So Liam pops his head round the door and suggests I should write a blog about Bokashi composting. A fairly reasonable and straightforward request you might think – but it took me on a winding journey back through a bit of family and world history to achieve the simple result asked of me.
My Uncle Dennis died 7 years ago and my father 4 years later. Although brothers they were very different people. They did however share a steadfast set of values and moral beliefs summed up in the words, honesty, decency, duty, fairness and integrity. Like many sincere, caring and intelligent people both were what used to be called ‘left of centre’ politically and both served their country and more during the Second World War.
My father was a pilot and navigator with the RAF serving in coastal and bomber commands during the war and moving on to organisational development and officer training roles from 45 to 58. My uncle served with the British army and their allies in Burma and along with too many thousands of others was captured and imprisoned by the Japanese.
Of every 100 air crew officers who signed up along with my father in 1938 of those in bomber command less than 38 saw VE day. A Bomber Command crew member had a worse chance of survival than an infantry officer in World War I. I believe this experience seriously affected my father’s life thereafter – he had few close friends for the rest of his life and you don’t need a PhD in Psychology to see why. These remarkably brave men were, of course, engaged in major purposeful aggressive action against the Axis powers.
What then of the C. 30% of prisoners of war (by definition non combatants ) who did not come through the terrible treatment and appalling conditions of brutality, barbarism, torture and starvation imposed by their captors in the far East not to mention the illness, shortened lives and trauma for the survivors. For Dennis his eyesight was badly damaged, Malaria recurred and the hidden damage was there for all not to see (if you follow) for the rest of his life.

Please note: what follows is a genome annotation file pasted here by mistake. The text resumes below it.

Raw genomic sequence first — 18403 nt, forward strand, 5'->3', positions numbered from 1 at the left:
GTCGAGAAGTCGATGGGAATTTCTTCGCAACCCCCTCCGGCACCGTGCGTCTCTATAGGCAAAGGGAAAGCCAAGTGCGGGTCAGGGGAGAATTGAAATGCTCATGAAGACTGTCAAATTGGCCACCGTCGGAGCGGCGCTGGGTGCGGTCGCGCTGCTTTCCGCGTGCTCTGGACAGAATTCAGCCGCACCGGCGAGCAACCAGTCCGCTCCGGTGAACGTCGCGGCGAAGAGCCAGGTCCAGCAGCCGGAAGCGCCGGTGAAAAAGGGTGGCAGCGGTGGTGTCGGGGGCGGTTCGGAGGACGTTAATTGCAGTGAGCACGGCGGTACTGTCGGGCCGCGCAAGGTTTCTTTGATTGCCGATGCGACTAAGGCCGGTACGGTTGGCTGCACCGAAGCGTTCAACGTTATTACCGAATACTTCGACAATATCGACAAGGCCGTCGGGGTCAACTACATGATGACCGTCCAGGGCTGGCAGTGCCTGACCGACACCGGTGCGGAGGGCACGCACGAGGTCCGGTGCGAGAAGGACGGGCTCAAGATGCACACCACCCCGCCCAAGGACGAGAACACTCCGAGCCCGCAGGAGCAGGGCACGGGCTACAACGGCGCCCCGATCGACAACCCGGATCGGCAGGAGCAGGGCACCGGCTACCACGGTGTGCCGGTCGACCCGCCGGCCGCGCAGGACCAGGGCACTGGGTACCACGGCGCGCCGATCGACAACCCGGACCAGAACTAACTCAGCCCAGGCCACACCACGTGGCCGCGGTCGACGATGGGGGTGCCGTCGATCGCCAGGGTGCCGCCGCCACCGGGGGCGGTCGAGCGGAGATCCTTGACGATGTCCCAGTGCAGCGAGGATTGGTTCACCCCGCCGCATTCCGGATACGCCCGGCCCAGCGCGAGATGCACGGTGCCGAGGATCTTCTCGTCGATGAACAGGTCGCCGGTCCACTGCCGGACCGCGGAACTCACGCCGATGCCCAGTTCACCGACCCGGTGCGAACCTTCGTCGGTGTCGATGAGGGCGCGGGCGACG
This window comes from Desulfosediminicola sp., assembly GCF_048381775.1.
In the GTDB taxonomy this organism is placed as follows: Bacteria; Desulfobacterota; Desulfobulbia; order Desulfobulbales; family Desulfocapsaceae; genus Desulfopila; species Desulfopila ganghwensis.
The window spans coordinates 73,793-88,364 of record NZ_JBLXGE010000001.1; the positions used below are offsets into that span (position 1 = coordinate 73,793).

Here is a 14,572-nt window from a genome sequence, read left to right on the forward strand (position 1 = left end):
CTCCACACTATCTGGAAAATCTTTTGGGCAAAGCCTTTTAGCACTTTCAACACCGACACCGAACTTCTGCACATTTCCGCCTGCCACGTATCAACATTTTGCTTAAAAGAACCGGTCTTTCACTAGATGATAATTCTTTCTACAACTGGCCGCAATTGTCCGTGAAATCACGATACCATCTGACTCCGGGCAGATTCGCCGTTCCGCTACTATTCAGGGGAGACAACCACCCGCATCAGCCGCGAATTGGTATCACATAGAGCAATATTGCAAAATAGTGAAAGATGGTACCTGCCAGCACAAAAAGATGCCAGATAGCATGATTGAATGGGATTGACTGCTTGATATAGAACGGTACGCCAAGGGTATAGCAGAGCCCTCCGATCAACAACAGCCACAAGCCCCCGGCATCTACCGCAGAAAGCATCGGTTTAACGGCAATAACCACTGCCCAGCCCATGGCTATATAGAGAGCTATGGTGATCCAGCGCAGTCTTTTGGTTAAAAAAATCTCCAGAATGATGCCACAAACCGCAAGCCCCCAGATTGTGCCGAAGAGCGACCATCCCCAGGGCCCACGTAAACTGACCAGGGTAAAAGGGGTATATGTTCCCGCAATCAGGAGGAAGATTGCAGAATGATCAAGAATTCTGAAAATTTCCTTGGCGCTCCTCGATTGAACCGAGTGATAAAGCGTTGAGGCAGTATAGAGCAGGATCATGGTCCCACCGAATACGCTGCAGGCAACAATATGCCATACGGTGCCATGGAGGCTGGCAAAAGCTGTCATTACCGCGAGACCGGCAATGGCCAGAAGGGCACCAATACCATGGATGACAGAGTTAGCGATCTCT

So from very different wartime experiences both brothers, no doubt like thousands upon thousands of others ‘chose’ the quiet, stoical, and perhaps somewhat isolating approach of internalising their experiences and of rarely discussing them even with, or perhaps particularly with close family. It was indeed at rare, unusual yet revealing and enlightening moments when I could share a brief but deep discussion about the war with my father.
All very interesting but ‘what about the Bokashi’ Do I hear my reader cry? OK – bear with me just a little longer if you will…
When Dennis and his comrades were finally liberated in 1945 it was 11 months until he returned home to his wife. Many of the liberated prisoners were so ill, emaciated and weak that it was judged bad for civilian morale for them to return to the UK and be seen in such a ‘pathetic’ state. They needed serious medical attention and some serious rest and recuperation. So it was Blighty by way of a long stay over with our Canadian allies for thousands too ill and no doubt disinclined to complain.
Now, perhaps understandably all this lead to many survivors and their families having less than totally forgiving and friendly thoughts towards the defeated Japanese Empire. Although anti German feelings were clearly very strong in those soon after the war years – this has dwindled and changed over the decades that followed. Today any vestiges of enmity tend to be confined to the football field. Germany has changed, faced up to its past; its atrocities and the horrendous doings of Hitler and his band of sadistic, psychopathic fascist thugs. Apologise made and repeated; bridges built; talks talked and walks walked and to their utter credit to deny the holocaust in Germany today is a criminal and imprisonable offence.